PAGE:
— This column first appeared in the Salina Journal on March 14, 2015.

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A different kind of Top 10

This past Sunday at the Unitarian Universalist Fellowship, where I usually hang out on Sunday mornings, the topic of discussion during the forum hour (basically adult Sunday school) was Refugees from Christianity. Many Unitarian Universalists (often referred to as “UUs”) have a Christian background. Up for discussion were the values we learned during our earlier years in church — did those values hold up after we left our Christian churches? And which Scripture passages were our favorites — which ones did we still go back to for understanding, comfort or wisdom?

Early in the discussion, our facilitator passed around a sheet of Ten Non-Commandments.

Where did that come from? Well, an executive at Airbnb and a humanist chaplain at Stanford University, Lex Bayer and John Figdor, respectively, got together to write a book called “Atheist Heart, Humanist mind.” According to an article on, “Bayer said the book forced him to clarify and articulate his own beliefs, and he thought others could benefit from doing the same.”

They asked atheists to offer what they thought were the most important ideas to live by, and they offered $10,000 — $1,000 per commandment — to the winning submitters.

There were more than 2,800 submissions, from 18 countries and 27 U.S. states, and 13 judges picked the Top 10.

Here are the winners:

1. Be open-minded and be willing to alter your beliefs with new evidence.

2. Strive to understand what is most likely to be true, not to believe what you wish to be true.

3. The scientific method is the most reliable way of understanding the natural world.

4. Every person has the right to control of their body.

5. God is not necessary to be a good person or to live a full and meaningful life.

6. Be mindful of the consequences of all your actions and recognize that you must take responsibility for them.

7. Treat others as you would want them to treat you, and can reasonably expect them to want to be treated. Think about their perspective.

8. We have the responsibility to consider others, including future generations.

9. There is no one right way to live.

10. Leave the world a better place than you found it.

That’s quite a bit different from the Christian commandments. You know them, right? Here they are, abbreviated for space:

1. I am the Lord your God … . You shall have no other gods before Me.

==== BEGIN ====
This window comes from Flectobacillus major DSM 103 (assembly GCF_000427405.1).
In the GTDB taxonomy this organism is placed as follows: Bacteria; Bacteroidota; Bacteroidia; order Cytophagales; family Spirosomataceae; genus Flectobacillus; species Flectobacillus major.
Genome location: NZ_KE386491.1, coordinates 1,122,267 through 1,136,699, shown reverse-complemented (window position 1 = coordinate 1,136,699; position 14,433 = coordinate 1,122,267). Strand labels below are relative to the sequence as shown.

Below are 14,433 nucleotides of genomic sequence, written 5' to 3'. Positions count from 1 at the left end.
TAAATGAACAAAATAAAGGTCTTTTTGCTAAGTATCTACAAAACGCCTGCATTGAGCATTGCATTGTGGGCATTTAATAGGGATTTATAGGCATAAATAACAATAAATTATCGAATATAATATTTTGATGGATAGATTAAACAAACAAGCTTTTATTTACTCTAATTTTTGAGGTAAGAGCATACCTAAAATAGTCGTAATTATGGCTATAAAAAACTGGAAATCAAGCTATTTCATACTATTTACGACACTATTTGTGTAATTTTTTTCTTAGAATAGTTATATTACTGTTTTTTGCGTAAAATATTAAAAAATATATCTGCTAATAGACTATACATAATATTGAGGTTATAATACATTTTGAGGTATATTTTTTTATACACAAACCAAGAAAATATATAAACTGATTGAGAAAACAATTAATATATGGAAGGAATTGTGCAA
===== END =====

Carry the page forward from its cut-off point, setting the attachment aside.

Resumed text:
2. You shall not make for yourself a carved image — any likeness of anything that is in heaven above, or that is in the earth beneath, or that is in the water under the earth;

3. You shall not take the name of the Lord your God in vain.

4. Remember the Sabbath day, to keep it holy.

5. Honor your father and your mother.

6. You shall not murder.

7. You shall not commit adultery.

8. You shall not steal.

9. You shall not bear false witness against your neighbor.

10. You shall not covet your neighbor’s house … nor anything that is your neighbor’s.

Sam Harris, the atheist neuroscientist and author, wonders whether people are familiar with the punishment for breaking the commandments:

“What, after all, is the punishment for taking the Lord’s name in vain? It happens to be death (Leviticus 24:16). What is the punishment for working on the Sabbath? Also death (Exodus 31:15). What is the punishment for cursing one’s father or mother? Death again (Exodus 21:17). What is the punishment for adultery? You’re catching on (Leviticus 20:10). While the commandments themselves are difficult to remember (especially since chapters 20 and 34 of Exodus provide us with incompatible lists), the penalty for breaking them is simplicity itself.”

In his book “Letter to a Christian Nation,” Harris offers the central precept of the Jains as a superior list of rules, encapsulated in a single sentence: “Do not injure, abuse, oppress, enslave, insult, torment, torture, or kill any creature or living being.”

Jainism is an ancient religion of India, the core teaching of which is concern for the welfare of every being in the universe, including animals and plants.

Personally, I think we could get by with the Golden Rule: “Treat others (including animals) the way you’d like to be treated.” I also especially like No. 10 in the Non-Commandments: “Leave the world a better place than you found it.” That’s a tall order indeed, considering the amount of damage and detritus we leave in our wake as we pollute the air with our vehicles and factories, dispose of our trash in mountainous piles and send islands of plastic out to the oceans.

Christians need not worry that the world would go to hell in a handbasket if the nonreligious commandments were adopted by most of the world. A story on our Religion page a few weeks ago verified what many of us already knew: that children raised in secular families turn out just fine.